The National Institute on Drug Abuse (NIDA) has awarded a $3.5 million grant for AIDS vaccine research to Phillip Berman, chair and Baskin Professor of biomolecular engineering at the Jack Baskin School of Engineering at the University of California, Santa Cruz.
With the new five-year grant, Berman's group will follow up on promising findings they reported in the August issue of the Journal of Virology. The researchers identified a novel structural element in an HIV coat protein that could be useful for vaccine development.
Despite major efforts over the past 20 years to develop an AIDS vaccine, none of the vaccines tested in clinical trials has succeeded in preventing HIV infections. Berman oversaw one of those trials as head of research and development at VaxGen. Now he has gone "back to the drawing board" to take a new approach to AIDS vaccine development.
The focus of the research is on antibodies that are capable of neutralizing a wide range of HIV strains. Such "broadly neutralizing antibodies" are necessary to stop the virus because HIV is extremely variable, constantly evolving to evade the immune systems of infected individuals.
"One of the main hypotheses in HIV vaccine research is that if a vaccine could induce those broadly neutralizing antibodies, it would work. None of the current vaccines do that," Berman said.
Our immune systems are capable of making broadly neutralizing antibodies against HIV, but studies have found that this happens in fewer than 25 percent of infected individuals and not until six to 12 months after infection. By then, it's too late to stop the virus. "The antibodies have to be there before infection occurs. After the virus gets a foothold, it's too late," Berman said.
Berman's lab, along with collaborators at Monogram Biosciences of South San Francisco, developed a new method called "swarm analysis" to investigate the natural variations in the virus that emerge in the early stages of HIV infections. The studies reported in the Journal of Virology paper were led by first author Sara O'Rourke, a research specialist in biomolecular engineering at UCSC.
"We've made use of the natural variation in viral gene sequences to identify the binding sites recognized by broadly neutralizing antibodies," Berman said. "By looking at viruses from very early infections, we're seeing variations that hadn't been seen before."
One of those variations appears to change the shape of an HIV coat protein in such a way that it becomes more sensitive to neutralization by antibodies. Working with William Scott, professor of chemistry and biochemistry at UCSC, Berman's lab analyzed the effects of this genetic variant on the three-dimensional structure of the protein. The results indicate that the structural change exposes parts of the protein that are normally hidden from the immune system and are only exposed transiently during the infection process, when the viral membrane fuses with the membrane of a human cell.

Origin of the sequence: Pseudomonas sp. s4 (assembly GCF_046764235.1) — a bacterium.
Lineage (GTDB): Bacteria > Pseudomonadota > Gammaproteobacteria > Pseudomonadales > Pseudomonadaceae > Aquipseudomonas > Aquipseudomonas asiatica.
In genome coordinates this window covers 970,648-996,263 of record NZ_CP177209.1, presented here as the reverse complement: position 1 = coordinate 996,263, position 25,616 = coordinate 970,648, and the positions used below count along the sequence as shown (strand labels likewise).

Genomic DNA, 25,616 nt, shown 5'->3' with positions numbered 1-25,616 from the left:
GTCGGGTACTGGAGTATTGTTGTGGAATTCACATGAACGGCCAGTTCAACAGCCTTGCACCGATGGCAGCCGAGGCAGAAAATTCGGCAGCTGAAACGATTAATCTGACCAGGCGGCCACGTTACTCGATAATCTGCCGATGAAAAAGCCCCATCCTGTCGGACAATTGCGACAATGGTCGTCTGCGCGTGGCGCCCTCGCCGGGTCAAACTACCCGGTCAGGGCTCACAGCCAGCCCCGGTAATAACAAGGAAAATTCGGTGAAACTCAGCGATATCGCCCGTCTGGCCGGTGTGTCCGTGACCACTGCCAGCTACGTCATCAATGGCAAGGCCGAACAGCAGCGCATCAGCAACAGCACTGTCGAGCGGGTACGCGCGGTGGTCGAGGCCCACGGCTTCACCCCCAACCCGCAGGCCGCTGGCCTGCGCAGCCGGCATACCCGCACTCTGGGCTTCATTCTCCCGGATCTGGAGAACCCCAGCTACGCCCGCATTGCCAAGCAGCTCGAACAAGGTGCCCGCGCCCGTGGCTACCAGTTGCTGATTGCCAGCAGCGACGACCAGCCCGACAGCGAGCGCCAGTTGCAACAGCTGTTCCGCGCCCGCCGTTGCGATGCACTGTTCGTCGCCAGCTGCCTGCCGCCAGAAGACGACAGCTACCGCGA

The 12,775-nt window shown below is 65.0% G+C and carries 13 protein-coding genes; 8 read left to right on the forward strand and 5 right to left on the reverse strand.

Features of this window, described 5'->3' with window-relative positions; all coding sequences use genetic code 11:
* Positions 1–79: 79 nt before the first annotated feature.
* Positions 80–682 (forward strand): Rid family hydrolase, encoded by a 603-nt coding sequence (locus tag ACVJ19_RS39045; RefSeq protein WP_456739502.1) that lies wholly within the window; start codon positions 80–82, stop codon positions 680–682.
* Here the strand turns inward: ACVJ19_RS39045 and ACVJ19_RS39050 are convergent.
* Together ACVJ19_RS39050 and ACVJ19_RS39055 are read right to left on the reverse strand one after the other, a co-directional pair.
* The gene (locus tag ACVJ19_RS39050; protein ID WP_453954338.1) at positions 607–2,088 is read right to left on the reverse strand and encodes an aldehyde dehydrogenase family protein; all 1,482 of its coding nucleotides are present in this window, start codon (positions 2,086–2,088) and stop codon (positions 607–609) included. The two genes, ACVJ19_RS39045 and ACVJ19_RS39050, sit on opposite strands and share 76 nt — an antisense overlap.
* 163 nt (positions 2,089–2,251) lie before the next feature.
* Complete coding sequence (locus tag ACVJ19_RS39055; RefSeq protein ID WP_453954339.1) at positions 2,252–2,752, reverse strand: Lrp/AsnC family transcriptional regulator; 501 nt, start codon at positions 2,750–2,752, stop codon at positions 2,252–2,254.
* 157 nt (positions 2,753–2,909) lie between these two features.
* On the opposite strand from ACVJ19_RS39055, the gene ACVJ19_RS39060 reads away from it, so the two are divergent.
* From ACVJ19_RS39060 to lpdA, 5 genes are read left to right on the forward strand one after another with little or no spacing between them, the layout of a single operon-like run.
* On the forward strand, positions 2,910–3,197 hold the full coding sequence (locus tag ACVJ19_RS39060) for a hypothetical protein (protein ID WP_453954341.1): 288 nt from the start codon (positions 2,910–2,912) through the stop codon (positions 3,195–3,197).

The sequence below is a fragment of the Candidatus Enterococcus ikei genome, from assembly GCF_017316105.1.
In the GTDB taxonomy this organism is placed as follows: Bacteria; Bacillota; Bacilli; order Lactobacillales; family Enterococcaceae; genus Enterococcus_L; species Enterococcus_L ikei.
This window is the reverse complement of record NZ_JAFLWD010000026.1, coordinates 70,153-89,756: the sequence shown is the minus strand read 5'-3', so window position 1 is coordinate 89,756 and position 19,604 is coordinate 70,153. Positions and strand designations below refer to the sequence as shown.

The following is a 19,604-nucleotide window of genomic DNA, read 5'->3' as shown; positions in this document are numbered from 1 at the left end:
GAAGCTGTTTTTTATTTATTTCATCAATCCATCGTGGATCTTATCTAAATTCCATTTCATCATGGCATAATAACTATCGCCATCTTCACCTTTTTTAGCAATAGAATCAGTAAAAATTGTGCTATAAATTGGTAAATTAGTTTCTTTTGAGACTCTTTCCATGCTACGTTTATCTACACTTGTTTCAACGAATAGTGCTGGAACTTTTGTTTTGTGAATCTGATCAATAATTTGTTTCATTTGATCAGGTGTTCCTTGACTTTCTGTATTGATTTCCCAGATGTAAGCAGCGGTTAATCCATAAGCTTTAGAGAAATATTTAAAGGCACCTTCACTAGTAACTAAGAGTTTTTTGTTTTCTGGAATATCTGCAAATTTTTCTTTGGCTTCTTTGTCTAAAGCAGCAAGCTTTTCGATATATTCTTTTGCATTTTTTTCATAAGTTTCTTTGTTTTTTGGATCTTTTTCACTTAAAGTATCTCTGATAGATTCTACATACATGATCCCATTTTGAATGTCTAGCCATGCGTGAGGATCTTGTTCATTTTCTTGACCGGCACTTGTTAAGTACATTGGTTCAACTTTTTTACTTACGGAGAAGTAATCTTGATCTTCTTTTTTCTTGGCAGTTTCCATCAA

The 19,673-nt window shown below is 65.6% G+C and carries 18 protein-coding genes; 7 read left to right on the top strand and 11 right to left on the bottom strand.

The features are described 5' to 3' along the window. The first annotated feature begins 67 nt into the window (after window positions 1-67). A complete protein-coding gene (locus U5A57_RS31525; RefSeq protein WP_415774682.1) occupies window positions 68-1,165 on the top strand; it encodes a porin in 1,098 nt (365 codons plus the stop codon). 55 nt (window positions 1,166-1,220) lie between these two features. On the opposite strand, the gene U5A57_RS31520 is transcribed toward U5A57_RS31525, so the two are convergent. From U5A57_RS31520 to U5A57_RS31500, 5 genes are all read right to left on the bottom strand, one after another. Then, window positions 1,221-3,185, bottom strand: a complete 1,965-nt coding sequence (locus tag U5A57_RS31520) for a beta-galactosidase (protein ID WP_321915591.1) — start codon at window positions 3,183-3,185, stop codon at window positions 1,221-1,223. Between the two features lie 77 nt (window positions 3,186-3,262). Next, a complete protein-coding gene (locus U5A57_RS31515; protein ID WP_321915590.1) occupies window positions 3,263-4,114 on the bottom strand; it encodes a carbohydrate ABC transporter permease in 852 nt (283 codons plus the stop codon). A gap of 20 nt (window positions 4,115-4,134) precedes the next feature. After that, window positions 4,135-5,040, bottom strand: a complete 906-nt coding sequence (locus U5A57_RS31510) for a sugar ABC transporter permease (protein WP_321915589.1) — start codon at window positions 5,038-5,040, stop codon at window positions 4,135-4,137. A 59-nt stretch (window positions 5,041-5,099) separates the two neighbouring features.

In the Journal of Virology paper, the authors suggest that this novel structural variant could be exploited in designing new vaccines.
"We think that by making a vaccine based on this structure where the binding sites are exposed, it will stimulate a broadly neutralizing antibody response," Berman said. "By having the protein in a different conformation, the immune system can see those binding sites and make antibodies that would then be effective against normal virus strains during that transient window when the sites are exposed."
Studies are currently under way to examine the immunogenic potential of the variants identified in the study.
Meanwhile, the vaccine that Berman invented at Genentech in the mid-1990s, then evaluated in clinical trials at VaxGen, has been tested in a more recent clinical trial (RV 144) sponsored by U.S. and Thai government agencies. The manufacturing and intellectual property rights for the vaccine are now held by Global Solutions for Infectious Diseases (GSID). Results of the trial, which concluded earlier this year, are expected to be announced in October at the AIDS Vaccine 2009 international conference in Paris. The clinical trial tested a "prime-boost" vaccine regimen, in which a vaccine developed by Aventis Pasteur was used as a "priming" vaccine, followed by the GSID vaccine as a "booster." The community-based clinical trial involved 16,000 volunteers in southeast Thailand.
Berman said the research funded by the new grant will complement the data from the RV 144 trial. Using the "swarm analysis" technique and the bioinformatics and genomics expertise of his UCSC colleagues, Berman's group will be studying the evolution of the virus and the host's immune response during the early stages of HIV infection. Blood serum samples collected during earlier VaxGen clinical trials involving intravenous drug users are a crucial resource for these studies.
"It's a lemons to lemonade kind of thing, building on information from a failed vaccine trial to move the field forward in a different way," Berman said.
In addition to O'Rourke, Berman, and Scott, the coauthors of the Journal of Virology paper include Becky Schweighardt and Terri Wrin of Monogram Biosciences, Dora Fonseca of UCSC, and Faruk Sinangil of GSID. GSID is a nonprofit organization based in South San Francisco that focuses on vaccines for the developing world. The study was supported by a grant to GSID from the Bill and Melinda Gates Foundation and funding provided by UCSC.